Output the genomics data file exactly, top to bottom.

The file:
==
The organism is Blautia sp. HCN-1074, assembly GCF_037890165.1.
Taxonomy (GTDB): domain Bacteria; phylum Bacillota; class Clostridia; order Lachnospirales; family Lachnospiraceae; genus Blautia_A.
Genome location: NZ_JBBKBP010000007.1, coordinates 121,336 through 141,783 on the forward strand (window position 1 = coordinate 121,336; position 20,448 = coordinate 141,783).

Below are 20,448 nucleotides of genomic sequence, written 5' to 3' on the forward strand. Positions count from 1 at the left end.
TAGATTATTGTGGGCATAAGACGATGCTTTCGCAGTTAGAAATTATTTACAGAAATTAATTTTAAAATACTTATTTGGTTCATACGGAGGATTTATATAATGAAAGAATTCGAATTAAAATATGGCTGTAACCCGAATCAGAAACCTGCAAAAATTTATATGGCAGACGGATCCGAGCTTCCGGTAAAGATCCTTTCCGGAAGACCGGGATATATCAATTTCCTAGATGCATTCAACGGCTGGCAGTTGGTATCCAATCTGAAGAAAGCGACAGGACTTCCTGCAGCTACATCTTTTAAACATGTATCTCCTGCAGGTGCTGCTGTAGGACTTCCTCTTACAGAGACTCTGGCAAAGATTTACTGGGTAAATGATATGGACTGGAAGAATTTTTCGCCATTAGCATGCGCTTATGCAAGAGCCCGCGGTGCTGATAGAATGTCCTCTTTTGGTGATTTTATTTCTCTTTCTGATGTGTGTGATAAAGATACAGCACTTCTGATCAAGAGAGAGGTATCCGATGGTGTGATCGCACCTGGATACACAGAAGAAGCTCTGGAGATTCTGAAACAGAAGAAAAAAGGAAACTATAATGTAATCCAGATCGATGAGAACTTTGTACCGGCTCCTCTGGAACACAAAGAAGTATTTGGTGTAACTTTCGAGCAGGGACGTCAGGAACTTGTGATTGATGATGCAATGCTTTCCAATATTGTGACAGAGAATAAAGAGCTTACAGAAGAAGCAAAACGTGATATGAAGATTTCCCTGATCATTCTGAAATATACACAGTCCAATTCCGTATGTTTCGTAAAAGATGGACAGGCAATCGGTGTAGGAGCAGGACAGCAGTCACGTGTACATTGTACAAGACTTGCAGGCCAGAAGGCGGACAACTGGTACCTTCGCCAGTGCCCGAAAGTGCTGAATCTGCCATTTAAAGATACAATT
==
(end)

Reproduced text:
The organism is Blautia sp. HCN-1074, assembly GCF_037890165.1.
Taxonomy (GTDB): domain Bacteria; phylum Bacillota; class Clostridia; order Lachnospirales; family Lachnospiraceae; genus Blautia_A.
Genome location: NZ_JBBKBP010000007.1, coordinates 121,336 through 141,783 on the forward strand (window position 1 = coordinate 121,336; position 20,448 = coordinate 141,783).

Below are 20,448 nucleotides of genomic sequence, written 5' to 3' on the forward strand. Positions count from 1 at the left end.
TAGATTATTGTGGGCATAAGACGATGCTTTCGCAGTTAGAAATTATTTACAGAAATTAATTTTAAAATACTTATTTGGTTCATACGGAGGATTTATATAATGAAAGAATTCGAATTAAAATATGGCTGTAACCCGAATCAGAAACCTGCAAAAATTTATATGGCAGACGGATCCGAGCTTCCGGTAAAGATCCTTTCCGGAAGACCGGGATATATCAATTTCCTAGATGCATTCAACGGCTGGCAGTTGGTATCCAATCTGAAGAAAGCGACAGGACTTCCTGCAGCTACATCTTTTAAACATGTATCTCCTGCAGGTGCTGCTGTAGGACTTCCTCTTACAGAGACTCTGGCAAAGATTTACTGGGTAAATGATATGGACTGGAAGAATTTTTCGCCATTAGCATGCGCTTATGCAAGAGCCCGCGGTGCTGATAGAATGTCCTCTTTTGGTGATTTTATTTCTCTTTCTGATGTGTGTGATAAAGATACAGCACTTCTGATCAAGAGAGAGGTATCCGATGGTGTGATCGCACCTGGATACACAGAAGAAGCTCTGGAGATTCTGAAACAGAAGAAAAAAGGAAACTATAATGTAATCCAGATCGATGAGAACTTTGTACCGGCTCCTCTGGAACACAAAGAAGTATTTGGTGTAACTTTCGAGCAGGGACGTCAGGAACTTGTGATTGATGATGCAATGCTTTCCAATATTGTGACAGAGAATAAAGAGCTTACAGAAGAAGCAAAACGTGATATGAAGATTTCCCTGATCATTCTGAAATATACACAGTCCAATTCCGTATGTTTCGTAAAAGATGGACAGGCAATCGGTGTAGGAGCAGGACAGCAGTCACGTGTACATTGTACAAGACTTGCAGGCCAGAAGGCGGACAACTGGTACCTTCGCCAGTGCCCGAAAGTGCTGAATCTGCCATTTAAAGATACAATT